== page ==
ALCOHOL AND INK

I would like to share my experience with an alcohol and ink method I mistakenly stumbled upon in graduate school.  My students and peers have become very interested in this method, so I'm sharing in the hope to benefit any artist who is hoping to incorporate new and exciting methods into their own work.  The funny thing is people have been using this method for a while, but the way I discovered it was in the midst of a nervous breakdown.  

One day in 2012, I was trying to finish an art project that dealt with painting on polypropylene paper called, "Yupo” paper.  I procrastinated like always, and I was scurrying around trying to finish a decent looking painting.  The thing is, towards the end of my project, I had totally ruined nearly every sheet of my Yupo paper.  I was down to my last sheet, and all I had to show for my attempts was a big mess.  I was out of time.  The project was due in the morning.  I looked to the other side of the room.  There was a bottle of 91% Isopropy alcohol.  I figured I could use the alcohol to clean off the acrylic ink to potentially salvage at least one more sheet.  The second the alcohol hit the ink, there was a very intense reaction.  I mean it was almost holographic looking in the light!  I couldn't believe it was happening.

I felt I had hit the jackpot.  I was absolutely fascinated by this and over time learned many ways in which to manipulate this effect.  After trying a few different types of liquid ink I decided that the best ink for what I wanted to accomplish was Liquitex Acrylic Inks.  This is due to the high concentration of pigment in this particular brand of ink.

Side note: inks that have titanium dioxide in them will separate differently in alcohol than inks without it, thus creating a "clumping" effect.  I found Cerulean Blue and Titanium White to be the biggest culprits.  Titanium dioxide is used both for lightening certain shades of ink, but is most commonly used for creating pure whites in inks and paints.  The clumps are surely the metallic component of titanium dioxide that sticks to the paper once the other components are dispersed.  It's complicated, but once you witness it you’ll understand my explanation.  

I also decided that the best alcohol to use is 91% Isopropyl alcohol.   I learned that I couldn't get the same reaction with 70% or 99%.  The ink didn't diffuse enough with the 70% alcohol, and it broke apart too fast with the 99% Isopropyl Alcohol.  

The best and only real paper option for this method is Yupo paper.  It's basically made from flattened polypropylene pellets (oil based pellets) so it won't absorb pigment easily, allowing the ink to travel or disperse with more fluidity.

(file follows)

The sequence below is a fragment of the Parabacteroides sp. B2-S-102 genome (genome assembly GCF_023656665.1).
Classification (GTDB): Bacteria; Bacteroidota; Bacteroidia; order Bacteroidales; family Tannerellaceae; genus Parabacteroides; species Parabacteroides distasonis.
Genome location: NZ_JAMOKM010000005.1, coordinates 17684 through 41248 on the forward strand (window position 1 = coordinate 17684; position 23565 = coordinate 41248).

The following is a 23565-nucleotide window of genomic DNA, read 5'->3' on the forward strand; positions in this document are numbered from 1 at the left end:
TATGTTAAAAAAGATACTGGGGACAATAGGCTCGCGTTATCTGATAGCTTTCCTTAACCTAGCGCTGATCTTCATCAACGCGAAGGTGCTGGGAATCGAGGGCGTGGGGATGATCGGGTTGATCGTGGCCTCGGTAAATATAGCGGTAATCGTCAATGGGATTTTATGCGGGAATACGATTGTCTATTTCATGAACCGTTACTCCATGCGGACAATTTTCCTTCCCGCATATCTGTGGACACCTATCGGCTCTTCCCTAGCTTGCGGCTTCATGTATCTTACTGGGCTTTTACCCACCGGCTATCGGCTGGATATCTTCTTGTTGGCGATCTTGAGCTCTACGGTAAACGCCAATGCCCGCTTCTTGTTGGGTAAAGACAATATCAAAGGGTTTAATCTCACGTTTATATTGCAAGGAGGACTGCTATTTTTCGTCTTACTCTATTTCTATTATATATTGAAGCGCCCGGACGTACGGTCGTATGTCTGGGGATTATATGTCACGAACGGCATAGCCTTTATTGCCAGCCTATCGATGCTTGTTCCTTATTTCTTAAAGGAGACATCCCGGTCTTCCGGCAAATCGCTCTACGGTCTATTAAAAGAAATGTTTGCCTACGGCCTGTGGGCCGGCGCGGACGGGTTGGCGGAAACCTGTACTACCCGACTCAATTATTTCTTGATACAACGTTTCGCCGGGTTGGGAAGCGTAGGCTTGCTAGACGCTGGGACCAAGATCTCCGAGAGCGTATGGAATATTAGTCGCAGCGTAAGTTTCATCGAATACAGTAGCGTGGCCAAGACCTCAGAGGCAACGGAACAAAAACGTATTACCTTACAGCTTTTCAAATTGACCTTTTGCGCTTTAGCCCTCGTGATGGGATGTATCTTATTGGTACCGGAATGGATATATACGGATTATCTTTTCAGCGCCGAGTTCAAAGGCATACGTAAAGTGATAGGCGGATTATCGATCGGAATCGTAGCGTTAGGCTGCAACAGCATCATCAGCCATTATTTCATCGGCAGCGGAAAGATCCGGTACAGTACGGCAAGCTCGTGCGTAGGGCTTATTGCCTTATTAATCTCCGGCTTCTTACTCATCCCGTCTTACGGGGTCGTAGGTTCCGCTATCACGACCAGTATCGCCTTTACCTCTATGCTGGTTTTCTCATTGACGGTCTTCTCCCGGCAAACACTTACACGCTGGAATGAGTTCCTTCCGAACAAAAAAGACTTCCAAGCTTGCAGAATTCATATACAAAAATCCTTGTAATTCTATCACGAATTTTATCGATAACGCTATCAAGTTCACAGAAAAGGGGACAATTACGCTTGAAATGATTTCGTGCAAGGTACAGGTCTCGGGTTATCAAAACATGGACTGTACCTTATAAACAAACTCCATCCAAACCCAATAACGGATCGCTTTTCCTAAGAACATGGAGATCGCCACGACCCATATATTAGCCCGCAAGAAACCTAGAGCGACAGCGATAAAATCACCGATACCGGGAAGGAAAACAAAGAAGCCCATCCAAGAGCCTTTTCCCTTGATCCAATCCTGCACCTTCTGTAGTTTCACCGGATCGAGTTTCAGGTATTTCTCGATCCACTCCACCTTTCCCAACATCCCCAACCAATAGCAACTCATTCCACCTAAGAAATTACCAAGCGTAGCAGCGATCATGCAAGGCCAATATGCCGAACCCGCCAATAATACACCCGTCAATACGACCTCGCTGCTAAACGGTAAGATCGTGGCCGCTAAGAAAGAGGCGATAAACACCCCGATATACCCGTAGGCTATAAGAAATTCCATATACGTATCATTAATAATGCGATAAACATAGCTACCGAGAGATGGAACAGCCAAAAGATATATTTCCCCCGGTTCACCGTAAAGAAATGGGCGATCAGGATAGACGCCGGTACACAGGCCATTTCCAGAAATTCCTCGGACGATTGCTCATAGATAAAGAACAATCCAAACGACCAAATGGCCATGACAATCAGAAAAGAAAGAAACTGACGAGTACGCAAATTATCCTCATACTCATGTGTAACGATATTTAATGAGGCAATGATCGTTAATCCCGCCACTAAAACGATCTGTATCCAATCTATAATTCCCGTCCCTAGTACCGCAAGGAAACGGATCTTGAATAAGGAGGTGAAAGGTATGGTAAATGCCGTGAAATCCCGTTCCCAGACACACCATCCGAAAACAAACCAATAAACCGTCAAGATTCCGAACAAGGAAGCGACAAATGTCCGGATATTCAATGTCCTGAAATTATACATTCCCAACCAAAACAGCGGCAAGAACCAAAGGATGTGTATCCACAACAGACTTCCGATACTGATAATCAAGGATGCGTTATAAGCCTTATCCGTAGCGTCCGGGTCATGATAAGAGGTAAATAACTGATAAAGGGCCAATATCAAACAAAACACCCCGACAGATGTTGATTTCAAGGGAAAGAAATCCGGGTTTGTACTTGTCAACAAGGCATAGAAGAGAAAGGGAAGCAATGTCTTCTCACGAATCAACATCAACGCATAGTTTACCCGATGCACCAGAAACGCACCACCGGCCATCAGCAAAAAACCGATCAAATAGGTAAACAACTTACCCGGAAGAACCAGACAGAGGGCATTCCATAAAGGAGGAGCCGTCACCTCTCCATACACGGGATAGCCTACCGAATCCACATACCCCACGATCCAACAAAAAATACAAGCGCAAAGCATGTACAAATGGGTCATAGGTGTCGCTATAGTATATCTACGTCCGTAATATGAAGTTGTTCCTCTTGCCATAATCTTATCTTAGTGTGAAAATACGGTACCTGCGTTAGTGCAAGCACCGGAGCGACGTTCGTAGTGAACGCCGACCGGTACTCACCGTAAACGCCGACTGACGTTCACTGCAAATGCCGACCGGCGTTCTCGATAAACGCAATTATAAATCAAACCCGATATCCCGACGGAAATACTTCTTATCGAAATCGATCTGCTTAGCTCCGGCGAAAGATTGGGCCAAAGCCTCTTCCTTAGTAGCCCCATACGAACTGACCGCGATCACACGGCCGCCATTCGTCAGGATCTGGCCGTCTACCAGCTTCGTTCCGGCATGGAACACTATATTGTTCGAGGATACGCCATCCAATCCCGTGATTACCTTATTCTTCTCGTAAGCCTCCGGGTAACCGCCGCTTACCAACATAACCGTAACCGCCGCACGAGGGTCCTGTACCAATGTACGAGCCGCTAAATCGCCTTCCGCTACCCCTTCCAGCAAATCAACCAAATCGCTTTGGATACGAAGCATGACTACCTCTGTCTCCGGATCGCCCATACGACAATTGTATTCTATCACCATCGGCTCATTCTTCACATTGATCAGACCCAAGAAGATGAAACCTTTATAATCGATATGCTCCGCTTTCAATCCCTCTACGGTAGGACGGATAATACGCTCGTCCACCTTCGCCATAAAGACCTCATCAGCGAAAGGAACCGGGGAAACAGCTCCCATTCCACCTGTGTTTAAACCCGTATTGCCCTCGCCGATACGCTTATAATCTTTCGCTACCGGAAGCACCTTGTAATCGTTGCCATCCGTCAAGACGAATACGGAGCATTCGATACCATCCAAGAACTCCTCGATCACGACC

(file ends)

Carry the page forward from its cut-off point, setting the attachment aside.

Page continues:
A good way to get started is to apply ink drops of Liquitex acrylic ink* on the surface of the Yupo Paper.  You will want to be on a very flat surface.  Also, since you are working with liquid ink you should work on a board or any surface you don't mind having stained. Once drops are placed an inch or two apart around the paper try pouring a small amount of alcohol on top.

*Starting with primary colors is the best bet because you can get an understanding about how the colors will mix, and create many other colors as the inks diffuse into one another.  The image shown above is a product of just a few different ink colors.

You will see at this point there is an intense reaction.  Once the ink and alcohol is about half dry try misting the ink with a spray bottle from a few feet above.  You can then see how I achieved the texture in the above image.  Also, in the image above once it was dry enough for the ink to not roll off the page I picked up the paper and tilted it to achieve that "sunlight effect."  

Here is another example.  Remember the story from earlier?  The first image and this next one were the final pieces for the project using Yupo paper.  So, needless to say you do not need to practice this forever to make some really interesting stuff.

Below you will see what can happen when you simply rotate the above image counter-clockwise and invert the colors with Adobe Photoshop.  The results in this certain situation were equally as spooky as they were fascinating...

From the beginning it was really nice to have a break from the neurotic behavior I usually exhibit as an artist.  It's a controlled chaos that was a very different experience for me as an artist.   You could use this method to create some awesome traditional pieces.  Below I will show you a few images in which I applied this technique in later works.  In the next three pieces you can see how I digitally manipulated the results of this method, with the fourth and final piece being digitally untouched.

I hope you find this blog post useful.  If you have any questions please feel free to contact me.  You can do so via the top navigation menu. Thank you very much for reading!